01:01 - 01:04 “Harmful” [Elizabeth, a Mexican woman wearing the black BAADA shirt and black glasses with her hair braided to the right side, standing in front of a taupe wall]
01:05 - 01:08 “Poignant” [Laura, a Korean American woman with black hair, is wearing a black shirt in the white background]
01:09 - 01:17 “Invisible” [Ginny, a A Filipina wearing the black SCADA shirt and long black hair with white streaks spells INVISIBLE and signs the word]
01:18 - 01:22 “Unsafe” [Teresa, a Chinese American woman, with her hair down, wearing the black BAADA shirt in front of a large portrait on a white wall]
01:23 - 01:27 “Isolated” [Leo, a Filipino American man wearing the black SCADA shirt, standing in front of a light green wall]
01:28 - 01:30 “Lonely” [Kimberly, a Korean American woman, wearing the black SCADA shirt and light pink framed glasses. Her brown hair is tied up and she stands in front of light purple wall]
01:31 - 01:34 “Vulnerable” [Sarah, a Filipina-American woman, wearing a grey cardigan with her hair up, standing in front of a light grey wall]
01:35 - 01:37 “Bruised” [Lan, a Vietnamese American woman, wearing the black SCADA shirt. She wears a ponytail. She stands in front of white wall.]
01:38 - 01:40 “Protect our elders” [Nan, a Chinese American man with salt and pepper short hair wearing a black t-shirt with black framed glasses. He stands in front of a cream colored wall]
01:41 - 01:45 “Stop Asian hate” [Ida, Filipina American woman wearing the black SCADA shirt and black framed eyeglasses. Her black hair is shoulder length and the background is blue]
01:46 - 01:50 [Screen fades to black; “#stopasianhate” in white text] 
01:51 - 01:52 [BAADA Logo]
01:53 - 01:54 [SCADA Logo]

Trigger Warning: In collaboration with BAADA, we&r...

Happy Lunar New Year, everyone! Our chef, Jenny Roman is here to teach you all how to cook Banh Xeo! A special thanks to Jenny for this delicious recipe and awesome demonstration.
ID: Jen Roman, Deaf Asian woman with shoulder-length black hair wearing a grey short-sleeved shirt and golden bracelets and necklaces, demonstrating how to cook Banh Xeo in her kitchen.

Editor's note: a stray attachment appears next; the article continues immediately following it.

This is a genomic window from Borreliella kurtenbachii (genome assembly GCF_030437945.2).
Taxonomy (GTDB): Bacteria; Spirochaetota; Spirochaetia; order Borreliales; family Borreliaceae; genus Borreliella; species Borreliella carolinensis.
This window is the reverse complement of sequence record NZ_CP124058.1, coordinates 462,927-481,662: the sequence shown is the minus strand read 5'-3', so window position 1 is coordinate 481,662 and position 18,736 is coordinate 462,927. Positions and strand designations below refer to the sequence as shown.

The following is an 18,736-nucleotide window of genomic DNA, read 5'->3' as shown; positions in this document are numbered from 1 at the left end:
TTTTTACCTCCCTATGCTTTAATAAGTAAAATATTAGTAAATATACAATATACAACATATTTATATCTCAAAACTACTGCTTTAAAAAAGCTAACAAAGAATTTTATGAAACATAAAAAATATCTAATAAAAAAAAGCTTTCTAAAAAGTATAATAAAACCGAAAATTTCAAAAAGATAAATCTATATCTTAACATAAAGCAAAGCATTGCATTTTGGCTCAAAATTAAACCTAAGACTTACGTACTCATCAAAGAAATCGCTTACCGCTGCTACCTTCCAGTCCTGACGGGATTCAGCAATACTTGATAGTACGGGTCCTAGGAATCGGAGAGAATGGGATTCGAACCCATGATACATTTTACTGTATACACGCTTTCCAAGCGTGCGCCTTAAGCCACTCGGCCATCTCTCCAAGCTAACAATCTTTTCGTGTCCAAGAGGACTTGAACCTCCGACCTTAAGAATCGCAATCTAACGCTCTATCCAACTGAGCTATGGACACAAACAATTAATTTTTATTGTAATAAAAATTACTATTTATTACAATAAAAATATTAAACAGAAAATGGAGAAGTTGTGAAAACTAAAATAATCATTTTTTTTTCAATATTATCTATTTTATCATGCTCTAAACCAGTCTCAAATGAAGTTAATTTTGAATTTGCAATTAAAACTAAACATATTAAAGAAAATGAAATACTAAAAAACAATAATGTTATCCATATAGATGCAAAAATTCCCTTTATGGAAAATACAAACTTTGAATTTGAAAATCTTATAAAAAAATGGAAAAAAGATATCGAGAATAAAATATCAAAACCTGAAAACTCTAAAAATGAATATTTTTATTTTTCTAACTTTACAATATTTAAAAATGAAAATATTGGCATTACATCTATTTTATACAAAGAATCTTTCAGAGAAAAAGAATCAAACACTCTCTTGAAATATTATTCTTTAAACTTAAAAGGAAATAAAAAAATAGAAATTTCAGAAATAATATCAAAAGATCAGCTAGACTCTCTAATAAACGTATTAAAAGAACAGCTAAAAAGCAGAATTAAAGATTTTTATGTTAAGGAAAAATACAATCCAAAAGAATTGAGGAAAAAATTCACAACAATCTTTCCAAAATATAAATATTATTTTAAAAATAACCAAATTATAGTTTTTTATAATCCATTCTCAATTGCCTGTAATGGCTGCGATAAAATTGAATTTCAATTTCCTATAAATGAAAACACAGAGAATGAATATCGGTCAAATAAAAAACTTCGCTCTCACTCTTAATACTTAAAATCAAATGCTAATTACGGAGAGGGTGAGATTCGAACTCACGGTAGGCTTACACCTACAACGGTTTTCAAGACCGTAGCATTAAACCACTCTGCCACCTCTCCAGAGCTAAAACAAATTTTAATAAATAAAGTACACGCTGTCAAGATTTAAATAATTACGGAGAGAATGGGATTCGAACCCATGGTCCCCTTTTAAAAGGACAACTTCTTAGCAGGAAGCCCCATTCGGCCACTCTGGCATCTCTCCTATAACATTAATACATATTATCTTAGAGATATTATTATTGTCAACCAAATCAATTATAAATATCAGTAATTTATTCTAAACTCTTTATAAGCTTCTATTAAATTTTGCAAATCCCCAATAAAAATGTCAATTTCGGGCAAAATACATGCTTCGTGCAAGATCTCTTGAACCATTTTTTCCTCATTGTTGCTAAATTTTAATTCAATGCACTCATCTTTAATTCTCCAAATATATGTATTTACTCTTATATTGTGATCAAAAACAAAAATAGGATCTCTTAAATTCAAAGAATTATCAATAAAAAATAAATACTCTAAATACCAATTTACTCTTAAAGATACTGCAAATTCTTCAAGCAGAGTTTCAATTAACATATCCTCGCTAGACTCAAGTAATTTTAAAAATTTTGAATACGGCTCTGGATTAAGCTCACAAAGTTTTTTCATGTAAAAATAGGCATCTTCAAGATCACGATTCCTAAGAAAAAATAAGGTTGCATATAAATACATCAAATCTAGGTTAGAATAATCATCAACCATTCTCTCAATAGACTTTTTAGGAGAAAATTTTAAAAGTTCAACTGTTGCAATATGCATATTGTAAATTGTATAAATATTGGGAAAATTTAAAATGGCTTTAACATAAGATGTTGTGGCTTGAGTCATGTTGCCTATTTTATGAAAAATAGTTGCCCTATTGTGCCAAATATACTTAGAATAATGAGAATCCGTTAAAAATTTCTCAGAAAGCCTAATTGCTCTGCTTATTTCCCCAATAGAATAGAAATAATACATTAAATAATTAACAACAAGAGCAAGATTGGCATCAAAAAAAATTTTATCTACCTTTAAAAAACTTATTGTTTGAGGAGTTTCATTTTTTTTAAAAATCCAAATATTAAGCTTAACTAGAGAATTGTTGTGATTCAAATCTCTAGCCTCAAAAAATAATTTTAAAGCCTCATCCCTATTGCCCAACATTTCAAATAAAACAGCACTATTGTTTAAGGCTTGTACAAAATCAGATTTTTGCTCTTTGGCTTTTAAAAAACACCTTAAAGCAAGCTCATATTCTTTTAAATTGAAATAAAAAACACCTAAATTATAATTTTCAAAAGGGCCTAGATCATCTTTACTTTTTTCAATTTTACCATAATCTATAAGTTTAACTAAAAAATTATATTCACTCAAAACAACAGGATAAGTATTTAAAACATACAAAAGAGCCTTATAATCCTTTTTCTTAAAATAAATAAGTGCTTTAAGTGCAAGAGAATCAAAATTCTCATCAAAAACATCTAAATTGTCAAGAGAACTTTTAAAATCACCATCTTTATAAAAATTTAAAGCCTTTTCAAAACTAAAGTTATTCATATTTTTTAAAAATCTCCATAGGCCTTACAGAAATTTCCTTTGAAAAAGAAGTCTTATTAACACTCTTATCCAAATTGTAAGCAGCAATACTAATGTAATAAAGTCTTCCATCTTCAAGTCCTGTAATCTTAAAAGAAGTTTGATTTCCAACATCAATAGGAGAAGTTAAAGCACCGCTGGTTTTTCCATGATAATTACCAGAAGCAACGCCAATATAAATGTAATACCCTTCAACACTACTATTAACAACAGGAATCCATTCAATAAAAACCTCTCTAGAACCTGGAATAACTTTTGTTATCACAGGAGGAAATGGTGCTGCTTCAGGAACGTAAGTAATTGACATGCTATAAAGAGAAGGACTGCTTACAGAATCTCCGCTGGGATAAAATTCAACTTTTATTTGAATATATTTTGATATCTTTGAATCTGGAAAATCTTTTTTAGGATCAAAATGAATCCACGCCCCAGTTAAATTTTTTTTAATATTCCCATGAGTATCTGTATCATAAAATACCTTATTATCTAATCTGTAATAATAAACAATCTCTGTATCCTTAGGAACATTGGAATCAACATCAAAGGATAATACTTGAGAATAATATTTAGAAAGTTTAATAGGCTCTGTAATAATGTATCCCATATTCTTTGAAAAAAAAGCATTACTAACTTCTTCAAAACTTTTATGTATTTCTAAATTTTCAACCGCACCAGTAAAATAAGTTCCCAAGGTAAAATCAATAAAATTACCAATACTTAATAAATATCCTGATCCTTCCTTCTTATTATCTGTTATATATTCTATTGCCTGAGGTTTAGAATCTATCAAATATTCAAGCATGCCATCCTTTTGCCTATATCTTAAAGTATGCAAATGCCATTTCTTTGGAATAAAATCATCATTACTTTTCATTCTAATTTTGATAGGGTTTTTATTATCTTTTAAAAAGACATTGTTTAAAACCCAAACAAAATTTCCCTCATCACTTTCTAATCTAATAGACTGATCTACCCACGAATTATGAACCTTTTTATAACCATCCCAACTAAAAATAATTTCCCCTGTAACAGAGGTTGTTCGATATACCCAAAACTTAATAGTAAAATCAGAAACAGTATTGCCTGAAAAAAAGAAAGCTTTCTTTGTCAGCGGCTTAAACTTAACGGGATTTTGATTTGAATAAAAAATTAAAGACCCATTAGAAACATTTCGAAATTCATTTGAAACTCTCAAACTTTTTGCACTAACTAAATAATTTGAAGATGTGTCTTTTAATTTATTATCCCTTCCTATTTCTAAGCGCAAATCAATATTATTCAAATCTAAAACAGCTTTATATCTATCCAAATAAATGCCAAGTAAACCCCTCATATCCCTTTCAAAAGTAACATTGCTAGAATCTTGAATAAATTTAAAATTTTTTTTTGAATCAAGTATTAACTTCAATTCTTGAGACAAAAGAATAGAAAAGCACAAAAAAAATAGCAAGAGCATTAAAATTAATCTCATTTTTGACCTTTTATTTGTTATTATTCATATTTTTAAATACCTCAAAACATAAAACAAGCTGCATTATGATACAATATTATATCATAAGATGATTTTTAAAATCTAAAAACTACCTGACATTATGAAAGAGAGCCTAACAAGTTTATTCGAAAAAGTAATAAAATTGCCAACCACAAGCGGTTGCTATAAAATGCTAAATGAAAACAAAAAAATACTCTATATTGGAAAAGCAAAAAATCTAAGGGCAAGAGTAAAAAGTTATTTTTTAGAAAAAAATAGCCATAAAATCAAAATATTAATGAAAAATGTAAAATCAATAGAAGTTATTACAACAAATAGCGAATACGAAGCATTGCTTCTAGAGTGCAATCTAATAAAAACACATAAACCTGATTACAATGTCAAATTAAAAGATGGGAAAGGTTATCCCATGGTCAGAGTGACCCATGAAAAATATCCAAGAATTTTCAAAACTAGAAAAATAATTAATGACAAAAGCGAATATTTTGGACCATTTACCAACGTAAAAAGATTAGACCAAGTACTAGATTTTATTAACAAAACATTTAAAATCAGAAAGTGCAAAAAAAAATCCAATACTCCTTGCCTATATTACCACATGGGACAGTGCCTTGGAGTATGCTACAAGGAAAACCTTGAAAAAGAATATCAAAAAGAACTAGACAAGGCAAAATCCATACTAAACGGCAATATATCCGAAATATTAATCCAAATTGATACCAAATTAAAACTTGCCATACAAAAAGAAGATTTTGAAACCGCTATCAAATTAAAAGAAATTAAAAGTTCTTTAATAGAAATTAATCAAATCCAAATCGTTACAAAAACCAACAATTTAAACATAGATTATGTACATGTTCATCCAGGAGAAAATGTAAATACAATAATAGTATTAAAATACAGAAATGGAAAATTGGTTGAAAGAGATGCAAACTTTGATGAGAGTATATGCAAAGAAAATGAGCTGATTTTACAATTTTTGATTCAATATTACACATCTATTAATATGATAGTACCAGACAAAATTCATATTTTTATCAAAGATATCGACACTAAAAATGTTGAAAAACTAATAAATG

Link to Recipe (Pg.1-2) and Transcript (Pg 3-5): https://docs.google.com/document/d/1rqcBBkH_m2pRlDmCEZIhttTzEik6r11P8uGx7UWY9-I/edit?usp=sharing

Happy Lunar New Year, everyone! Our chef, Jenny Ro...

We are excited to announce our 2021 Lunar New Year plans: a cooking demonstration of a popular Vietnamese food dish, by our volunteer chef, Jenny! Leave your guesses on which dish will be taught below, and look forward to its premier on February 12th. Happy Lunar New Year!
ID: Derrian Tabilin, hard of hearing Asian woman with shoulder-length black hair wearing a black shirt with colored SCADA logo on top left. She is standing in front of a white wall. 
Jen Roman, deaf Asian woman with shoulder-length black hair wearing a black blazer, white shirt, gold necklace, and bracelet on her wrist. She is standing in front of a flower vase art frame.
Video Transcript: Derrian: Hello! My name is Derrian and I’m SCADA’s 2021 Lunar New Year chairperson. We’re thrilled to announce our Lunar New Year plans! This year will be different since we need to accommodate our current circumstances with the ongoing pandemic and ensure our members’ safety. We will be providing a cooking demonstration of a famous Vietnamese food dish, alongside teaching culture and Lunar New Year history. It is our honor to introduce our chef, Jenny! *gesture to off screen*